We spent the last hour of the night wandering the show. It was surprisingly easy, because most of the party patrons were clustered around the two bars and the food tables. Score!

The theme for this year’s show was style, which manifested itself in many ways—including this mannequin in a living dress.

The theme for this year’s show was style, which manifested itself in many ways—including this mannequin in a living dress.

Lovely!

Lovely!

There were five or six garden installations to stimilate the imagination, in addition to all the swell shops, which were, as I’ve noted, virtually empty. The last time I was at the show as a ticket-buyer, the booths were packed: the show gets about 15,000 visitors per year. So it was nice to stroll and see everything easily (although the lighting was very harsh).

This one was a moss living room!

This one was a moss living room! Love the wallpaper.

Can you see the little butterflies? You can click on these photos to enlarge.

Can you see the little butterflies? You can click on these photos to enlarge, btw.

This is a gypsy caravan, open for inspection. The purple structure at the rear is another installation: the Haute House. Ha.

This is a gypsy caravan, open for inspection. The purple structure at the rear is another installation: the Haute House. Ha.

One advantage to volunteering at the preview party—food. There was lots of it. The partygoers really loved the sliders; every time the servers brought out a pan of them they were gone in about two minutes. Me, I was hanging out for the handmade chocolates. (Yes, I know I’m not eating sugar. I made an exception for the truffles: white chocolate over dark chocolate centers. OMG.)

And I had other favorites at the show. Favorite local vendor? Ash Blue. Favorite fine artist? Meredith Cope. (Loved “Carried Along” but only if you’re buyin’. It was out of my price range.) Favorite booth name at Nashville Antiques & Garden show? PEONY’S ENVY, hands down.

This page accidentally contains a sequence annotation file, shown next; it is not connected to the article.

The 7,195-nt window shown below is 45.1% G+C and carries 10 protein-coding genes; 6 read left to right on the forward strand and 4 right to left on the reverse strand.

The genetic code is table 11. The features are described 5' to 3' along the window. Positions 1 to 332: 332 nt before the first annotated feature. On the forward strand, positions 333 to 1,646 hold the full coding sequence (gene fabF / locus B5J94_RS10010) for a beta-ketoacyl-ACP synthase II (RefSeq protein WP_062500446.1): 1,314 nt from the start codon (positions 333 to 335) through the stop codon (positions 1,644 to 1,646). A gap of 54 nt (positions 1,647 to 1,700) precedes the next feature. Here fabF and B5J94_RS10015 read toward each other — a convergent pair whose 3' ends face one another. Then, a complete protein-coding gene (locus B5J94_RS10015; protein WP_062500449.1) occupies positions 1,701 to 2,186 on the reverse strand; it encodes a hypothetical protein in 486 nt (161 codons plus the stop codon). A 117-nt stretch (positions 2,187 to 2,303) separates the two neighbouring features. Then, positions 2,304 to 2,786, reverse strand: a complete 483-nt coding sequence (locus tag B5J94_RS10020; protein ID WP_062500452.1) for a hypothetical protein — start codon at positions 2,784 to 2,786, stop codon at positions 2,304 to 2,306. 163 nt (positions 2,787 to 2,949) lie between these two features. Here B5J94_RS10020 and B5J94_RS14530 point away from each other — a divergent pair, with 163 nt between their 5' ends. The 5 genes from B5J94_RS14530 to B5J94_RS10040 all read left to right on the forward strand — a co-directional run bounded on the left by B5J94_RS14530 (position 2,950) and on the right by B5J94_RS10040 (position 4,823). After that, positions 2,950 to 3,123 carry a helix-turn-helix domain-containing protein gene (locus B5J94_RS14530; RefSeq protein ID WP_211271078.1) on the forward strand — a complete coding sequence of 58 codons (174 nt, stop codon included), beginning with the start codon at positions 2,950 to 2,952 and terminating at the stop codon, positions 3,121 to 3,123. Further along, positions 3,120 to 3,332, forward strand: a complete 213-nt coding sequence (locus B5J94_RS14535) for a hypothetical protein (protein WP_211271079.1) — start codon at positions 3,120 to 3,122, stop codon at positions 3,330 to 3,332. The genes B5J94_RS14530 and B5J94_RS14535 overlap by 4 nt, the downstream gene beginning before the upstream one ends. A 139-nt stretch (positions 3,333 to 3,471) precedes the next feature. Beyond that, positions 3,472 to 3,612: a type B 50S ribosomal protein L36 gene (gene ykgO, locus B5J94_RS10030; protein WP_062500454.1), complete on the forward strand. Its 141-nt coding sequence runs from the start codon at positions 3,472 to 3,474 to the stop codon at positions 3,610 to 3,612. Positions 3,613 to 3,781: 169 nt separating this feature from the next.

And I’m kicking myself for not actually buying one.

And I’m kicking myself for not actually buying one.

Favorite booth, full stop? On our way out, we stopped at an antiques booth with a display I’d been eying all night.

This huge circle of gilt caught my eye from a long way away! But what IS it?

This huge circle of gilt caught my eye from a long way away! But what IS it?

They’re called “museum bees.” Here’s the blurb on the business card:

Carefully created from antique frames, these ‘bees’ showcase the beauty and variety of frames from the 19th century. We recycle them and add a variety of ornaments, the first of which was Napoleon’s Bee (hence the name). You will find other animals, insects, pre-Columbian fragments (c. 1200 AD) and assorted antique objects. The frames are American and predominantly date from 1860–80, though some are earlier.

The brainchild of Trace Mayer of Trace Mayer Antiques, these museum bees are quite charming.

Have a closer look.

Have a closer look.

“How long did it take you to put this thing together?” I asked. Mr. Mayer got out his smart phone and showed us a time-lapse video he’d made. But how long? Six hours! (Here’s another look—in higher definition—of the museum bee installation. Way cool.) Mayer mentioned that he has a Facebook page and an Instagram account, which was where I found this museum bee representation of the iconic Great Wave off Kanagawa. Dude! You can tell how much I loved these bees!

So … by the time you read this, the Nashville Antiques & Garden Show will be over. And I’ll have started my countdown … for next year. With a better camera. See you then!